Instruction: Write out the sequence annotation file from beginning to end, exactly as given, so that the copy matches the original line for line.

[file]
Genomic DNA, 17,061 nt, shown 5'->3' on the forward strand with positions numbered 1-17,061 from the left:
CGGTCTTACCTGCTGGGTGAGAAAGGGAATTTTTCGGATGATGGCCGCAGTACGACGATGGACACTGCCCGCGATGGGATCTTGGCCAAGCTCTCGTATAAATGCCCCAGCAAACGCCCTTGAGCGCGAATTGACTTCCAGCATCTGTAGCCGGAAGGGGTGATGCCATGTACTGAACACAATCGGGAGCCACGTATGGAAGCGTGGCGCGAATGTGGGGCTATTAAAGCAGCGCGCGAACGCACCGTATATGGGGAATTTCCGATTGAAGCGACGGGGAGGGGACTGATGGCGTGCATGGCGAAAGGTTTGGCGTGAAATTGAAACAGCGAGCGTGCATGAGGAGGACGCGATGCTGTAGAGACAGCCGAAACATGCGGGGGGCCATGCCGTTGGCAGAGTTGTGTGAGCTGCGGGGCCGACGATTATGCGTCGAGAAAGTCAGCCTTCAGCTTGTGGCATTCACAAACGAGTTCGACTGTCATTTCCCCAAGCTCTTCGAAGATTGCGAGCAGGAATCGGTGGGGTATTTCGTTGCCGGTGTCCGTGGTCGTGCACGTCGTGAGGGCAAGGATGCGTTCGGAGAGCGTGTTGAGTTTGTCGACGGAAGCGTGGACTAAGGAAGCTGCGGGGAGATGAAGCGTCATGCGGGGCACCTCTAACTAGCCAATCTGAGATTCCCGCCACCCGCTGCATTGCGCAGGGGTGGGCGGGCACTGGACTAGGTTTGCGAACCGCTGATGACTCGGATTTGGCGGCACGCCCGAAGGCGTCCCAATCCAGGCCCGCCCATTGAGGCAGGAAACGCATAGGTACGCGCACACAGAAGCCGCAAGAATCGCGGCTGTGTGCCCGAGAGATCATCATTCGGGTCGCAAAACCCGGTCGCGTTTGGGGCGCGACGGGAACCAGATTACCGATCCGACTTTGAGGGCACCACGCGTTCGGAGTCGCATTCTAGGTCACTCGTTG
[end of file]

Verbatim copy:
Genomic DNA, 17,061 nt, shown 5'->3' on the forward strand with positions numbered 1-17,061 from the left:
CGGTCTTACCTGCTGGGTGAGAAAGGGAATTTTTCGGATGATGGCCGCAGTACGACGATGGACACTGCCCGCGATGGGATCTTGGCCAAGCTCTCGTATAAATGCCCCAGCAAACGCCCTTGAGCGCGAATTGACTTCCAGCATCTGTAGCCGGAAGGGGTGATGCCATGTACTGAACACAATCGGGAGCCACGTATGGAAGCGTGGCGCGAATGTGGGGCTATTAAAGCAGCGCGCGAACGCACCGTATATGGGGAATTTCCGATTGAAGCGACGGGGAGGGGACTGATGGCGTGCATGGCGAAAGGTTTGGCGTGAAATTGAAACAGCGAGCGTGCATGAGGAGGACGCGATGCTGTAGAGACAGCCGAAACATGCGGGGGGCCATGCCGTTGGCAGAGTTGTGTGAGCTGCGGGGCCGACGATTATGCGTCGAGAAAGTCAGCCTTCAGCTTGTGGCATTCACAAACGAGTTCGACTGTCATTTCCCCAAGCTCTTCGAAGATTGCGAGCAGGAATCGGTGGGGTATTTCGTTGCCGGTGTCCGTGGTCGTGCACGTCGTGAGGGCAAGGATGCGTTCGGAGAGCGTGTTGAGTTTGTCGACGGAAGCGTGGACTAAGGAAGCTGCGGGGAGATGAAGCGTCATGCGGGGCACCTCTAACTAGCCAATCTGAGATTCCCGCCACCCGCTGCATTGCGCAGGGGTGGGCGGGCACTGGACTAGGTTTGCGAACCGCTGATGACTCGGATTTGGCGGCACGCCCGAAGGCGTCCCAATCCAGGCCCGCCCATTGAGGCAGGAAACGCATAGGTACGCGCACACAGAAGCCGCAAGAATCGCGGCTGTGTGCCCGAGAGATCATCATTCGGGTCGCAAAACCCGGTCGCGTTTGGGGCGCGACGGGAACCAGATTACCGATCCGACTTTGAGGGCACCACGCGTTCGGAGTCGCATTCTAGGTCACTCGTTG